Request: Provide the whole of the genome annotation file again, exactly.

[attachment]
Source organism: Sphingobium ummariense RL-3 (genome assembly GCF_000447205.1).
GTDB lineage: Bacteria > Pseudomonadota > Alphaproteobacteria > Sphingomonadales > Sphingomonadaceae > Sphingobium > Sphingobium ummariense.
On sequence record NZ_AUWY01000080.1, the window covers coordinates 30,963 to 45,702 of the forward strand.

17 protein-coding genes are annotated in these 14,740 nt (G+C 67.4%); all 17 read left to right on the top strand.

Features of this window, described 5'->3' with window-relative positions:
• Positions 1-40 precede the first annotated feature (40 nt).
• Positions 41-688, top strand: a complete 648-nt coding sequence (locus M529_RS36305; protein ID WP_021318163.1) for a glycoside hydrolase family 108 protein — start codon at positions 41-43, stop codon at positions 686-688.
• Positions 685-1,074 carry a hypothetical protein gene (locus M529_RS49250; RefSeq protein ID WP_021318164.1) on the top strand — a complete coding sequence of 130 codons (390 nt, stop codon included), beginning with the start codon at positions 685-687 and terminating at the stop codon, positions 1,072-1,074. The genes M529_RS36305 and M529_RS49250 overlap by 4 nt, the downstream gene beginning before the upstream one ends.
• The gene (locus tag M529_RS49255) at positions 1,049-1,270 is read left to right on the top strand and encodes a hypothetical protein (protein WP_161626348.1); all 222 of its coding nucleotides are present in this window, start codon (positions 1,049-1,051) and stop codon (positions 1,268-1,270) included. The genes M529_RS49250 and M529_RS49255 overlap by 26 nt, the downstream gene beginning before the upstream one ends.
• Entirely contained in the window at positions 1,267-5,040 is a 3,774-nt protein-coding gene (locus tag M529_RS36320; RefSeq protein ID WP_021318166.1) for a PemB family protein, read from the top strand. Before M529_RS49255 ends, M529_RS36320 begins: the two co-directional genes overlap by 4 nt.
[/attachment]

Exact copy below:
Source organism: Sphingobium ummariense RL-3 (genome assembly GCF_000447205.1).
GTDB lineage: Bacteria > Pseudomonadota > Alphaproteobacteria > Sphingomonadales > Sphingomonadaceae > Sphingobium > Sphingobium ummariense.
On sequence record NZ_AUWY01000080.1, the window covers coordinates 30,963 to 45,702 of the forward strand.

17 protein-coding genes are annotated in these 14,740 nt (G+C 67.4%); all 17 read left to right on the top strand.

Features of this window, described 5'->3' with window-relative positions:
• Positions 1-40 precede the first annotated feature (40 nt).
• Positions 41-688, top strand: a complete 648-nt coding sequence (locus M529_RS36305; protein ID WP_021318163.1) for a glycoside hydrolase family 108 protein — start codon at positions 41-43, stop codon at positions 686-688.
• Positions 685-1,074 carry a hypothetical protein gene (locus M529_RS49250; RefSeq protein ID WP_021318164.1) on the top strand — a complete coding sequence of 130 codons (390 nt, stop codon included), beginning with the start codon at positions 685-687 and terminating at the stop codon, positions 1,072-1,074. The genes M529_RS36305 and M529_RS49250 overlap by 4 nt, the downstream gene beginning before the upstream one ends.
• The gene (locus tag M529_RS49255) at positions 1,049-1,270 is read left to right on the top strand and encodes a hypothetical protein (protein WP_161626348.1); all 222 of its coding nucleotides are present in this window, start codon (positions 1,049-1,051) and stop codon (positions 1,268-1,270) included. The genes M529_RS49250 and M529_RS49255 overlap by 26 nt, the downstream gene beginning before the upstream one ends.
• Entirely contained in the window at positions 1,267-5,040 is a 3,774-nt protein-coding gene (locus tag M529_RS36320; RefSeq protein ID WP_021318166.1) for a PemB family protein, read from the top strand. Before M529_RS49255 ends, M529_RS36320 begins: the two co-directional genes overlap by 4 nt.